10 tips to help ward off health risks of sitting

Recent health studies are all agreed that today’s sedentary work and lifestyles carry significant health risks, leading to sickness and absence;  which means employers are well advised to consider how they can create and promote a working environment in order to maintain health in the workplace.

Leading providers of occupational health advice, Medigold Health, have come up with the following list of handy tops to pass on and encourage.


  1. Sit on the edge of your chair

Moving your bottom to the front edge of the chair will help because it:

  • Makes sure that you use the bony part of your bottom. This is what we were designed to sit on – not the fleshy buttocks and thighs.
  • Forces you to use your body’s anatomy properly. It automatically straightens you up and makes your hips work more effectively

Whenever you find yourself slumping at the back of a chair, take a minute’s break and reposition yourself.

  1. Sit spread out

Not the most attractive position, so explain to others around you before adopting this. But, sitting with legs akimbo will help your body to prioritise the neutral spine and stiff trunk needed for good posture.  Alternatively, put your feet together and sit with your knees far apart and legs wide.


  1. Sit on the floor, instead of the sofa

Sitting in chairs places too much weight on our hamstrings.  Better to sit on the floor to ensure your hips and trunk are supporting you and that you are sitting on your pelvis which is designed to withstand the load.

  1. Sit cross-legged

To help maintain a neutral spine.  It’s the closest the body gets to standing, but in a seated position

  1. Think about how you sit in your car

This means altering your seat position regularly.  On long drives, flex your ankles and point your toes as often as possible and squeeze/release your gluteal muscles alternately and together.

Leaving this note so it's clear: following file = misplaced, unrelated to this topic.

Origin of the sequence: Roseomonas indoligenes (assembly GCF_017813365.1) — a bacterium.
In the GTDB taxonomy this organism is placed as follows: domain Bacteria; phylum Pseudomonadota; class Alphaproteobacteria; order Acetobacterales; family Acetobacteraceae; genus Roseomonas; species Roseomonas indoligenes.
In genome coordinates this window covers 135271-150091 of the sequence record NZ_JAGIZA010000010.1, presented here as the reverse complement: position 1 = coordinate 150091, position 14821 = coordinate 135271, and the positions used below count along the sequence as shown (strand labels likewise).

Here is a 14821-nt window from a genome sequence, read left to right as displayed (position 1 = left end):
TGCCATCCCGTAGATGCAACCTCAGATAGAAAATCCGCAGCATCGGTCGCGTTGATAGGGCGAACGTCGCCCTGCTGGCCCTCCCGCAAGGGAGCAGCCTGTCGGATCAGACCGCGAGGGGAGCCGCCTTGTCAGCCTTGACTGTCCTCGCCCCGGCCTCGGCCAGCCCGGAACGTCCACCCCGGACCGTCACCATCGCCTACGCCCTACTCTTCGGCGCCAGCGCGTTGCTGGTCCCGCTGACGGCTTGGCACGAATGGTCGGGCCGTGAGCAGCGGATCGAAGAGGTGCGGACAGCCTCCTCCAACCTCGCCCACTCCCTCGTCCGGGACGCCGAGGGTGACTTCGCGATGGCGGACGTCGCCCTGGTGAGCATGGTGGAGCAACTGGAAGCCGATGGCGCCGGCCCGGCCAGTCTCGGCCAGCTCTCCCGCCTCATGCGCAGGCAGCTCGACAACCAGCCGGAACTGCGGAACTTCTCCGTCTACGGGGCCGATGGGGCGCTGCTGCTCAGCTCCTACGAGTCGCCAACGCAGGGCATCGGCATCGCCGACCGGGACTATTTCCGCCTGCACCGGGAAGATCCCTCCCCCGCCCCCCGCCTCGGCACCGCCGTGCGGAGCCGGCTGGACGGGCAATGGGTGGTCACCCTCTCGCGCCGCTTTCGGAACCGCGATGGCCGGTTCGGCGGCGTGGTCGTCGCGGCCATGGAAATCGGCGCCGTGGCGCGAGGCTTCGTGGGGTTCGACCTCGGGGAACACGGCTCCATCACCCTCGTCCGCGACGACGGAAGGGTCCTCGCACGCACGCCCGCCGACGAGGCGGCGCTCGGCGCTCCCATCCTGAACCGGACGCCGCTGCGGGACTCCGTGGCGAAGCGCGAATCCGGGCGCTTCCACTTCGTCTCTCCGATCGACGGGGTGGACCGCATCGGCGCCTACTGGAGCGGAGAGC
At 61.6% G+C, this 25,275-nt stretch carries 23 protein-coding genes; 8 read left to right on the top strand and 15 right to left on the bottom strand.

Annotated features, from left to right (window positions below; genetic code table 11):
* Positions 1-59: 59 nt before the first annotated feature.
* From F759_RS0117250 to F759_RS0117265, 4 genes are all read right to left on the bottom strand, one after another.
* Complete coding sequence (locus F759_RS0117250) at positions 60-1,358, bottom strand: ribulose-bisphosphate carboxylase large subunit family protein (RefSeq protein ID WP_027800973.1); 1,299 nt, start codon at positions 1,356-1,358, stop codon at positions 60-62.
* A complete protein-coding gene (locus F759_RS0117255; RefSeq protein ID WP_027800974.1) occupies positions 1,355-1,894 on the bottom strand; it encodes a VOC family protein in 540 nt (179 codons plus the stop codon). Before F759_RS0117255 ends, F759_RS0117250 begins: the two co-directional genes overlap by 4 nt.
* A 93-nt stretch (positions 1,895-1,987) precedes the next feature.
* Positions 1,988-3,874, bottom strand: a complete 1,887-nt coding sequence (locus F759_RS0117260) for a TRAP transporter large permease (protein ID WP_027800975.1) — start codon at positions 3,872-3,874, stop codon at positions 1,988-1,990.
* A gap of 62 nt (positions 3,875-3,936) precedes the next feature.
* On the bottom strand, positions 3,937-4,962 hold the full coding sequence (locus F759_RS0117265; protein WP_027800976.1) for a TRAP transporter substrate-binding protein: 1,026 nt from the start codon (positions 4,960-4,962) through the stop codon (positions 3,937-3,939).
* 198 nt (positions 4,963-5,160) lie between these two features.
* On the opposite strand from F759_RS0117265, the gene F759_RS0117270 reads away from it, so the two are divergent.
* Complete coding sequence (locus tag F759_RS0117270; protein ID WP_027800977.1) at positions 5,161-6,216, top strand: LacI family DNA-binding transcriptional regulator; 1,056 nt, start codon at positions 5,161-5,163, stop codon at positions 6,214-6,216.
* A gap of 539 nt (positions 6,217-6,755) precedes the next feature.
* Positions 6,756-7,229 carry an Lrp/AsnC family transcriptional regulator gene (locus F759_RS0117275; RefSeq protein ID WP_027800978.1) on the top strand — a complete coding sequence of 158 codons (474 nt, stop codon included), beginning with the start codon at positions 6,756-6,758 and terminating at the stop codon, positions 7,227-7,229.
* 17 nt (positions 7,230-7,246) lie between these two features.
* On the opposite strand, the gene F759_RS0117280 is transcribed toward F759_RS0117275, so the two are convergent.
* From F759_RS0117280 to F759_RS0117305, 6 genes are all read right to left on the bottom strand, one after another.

The optimal steering position for the stabilisation or the neck and thoracic spine, is to place your hands on the wheel at 9 and 3 o’clock.


  1. Get up from your chair every 20 minutes

At work, make sure you get up at least every 20 minutes and change position as often as possible.  Make each movement break last at least 2 minutes – walk around the office, do some shoulder rolls, chest stretches and other moves, making the movements as varied and extensive as you can in the environment you are in.

  1. Stand up at your desk

Standing is always better than sitting, so try and do this intermittently through the day.

It also explains the increasing popularity of standing desks.  To improvise, try using a box to raise your existing desk to ‘pub bar’ height.


  1. Learn to breathe deeply from your stomach

Not breathing properly has all sorts of repercussions at a cellular level because digestion and metabolism are hampered.  People who sit a lot breathe in a shallow way from their necks so it is worth doing breathing exercises and being conscious of how you breathe.

  1. Stay hydrated

Poor hydration limits mobility so make sure you are drinking enough water.

  1. Develop the habit of moving naturally

The key thing to remember is to move more – in any way.  Classes are good and the best are those that offer complete forms of movement, like pilates, yoga and cross fit.  However, they are not the whole solution.  We all need to walk, stand and move more in general.

Seek advice to improve health in the workplace

Medigold Health has been offering UK business owners and employees occupational health advice for many years, with the result that forward-thinking company directors have seen vast improvements in productivity and in long-term workplace health.

As sickness and absence can be extremely inconvenient and costly for businesses, it is worth investing in programmes that will help to reduce the health risks associated with sitting for long periods of time. If you are looking for occupational health advice, contact Medigold Health today.

Source:  Body& Soul, The Ties, 14 May 2016

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health in the workplace | occupational health advice | sickness and absence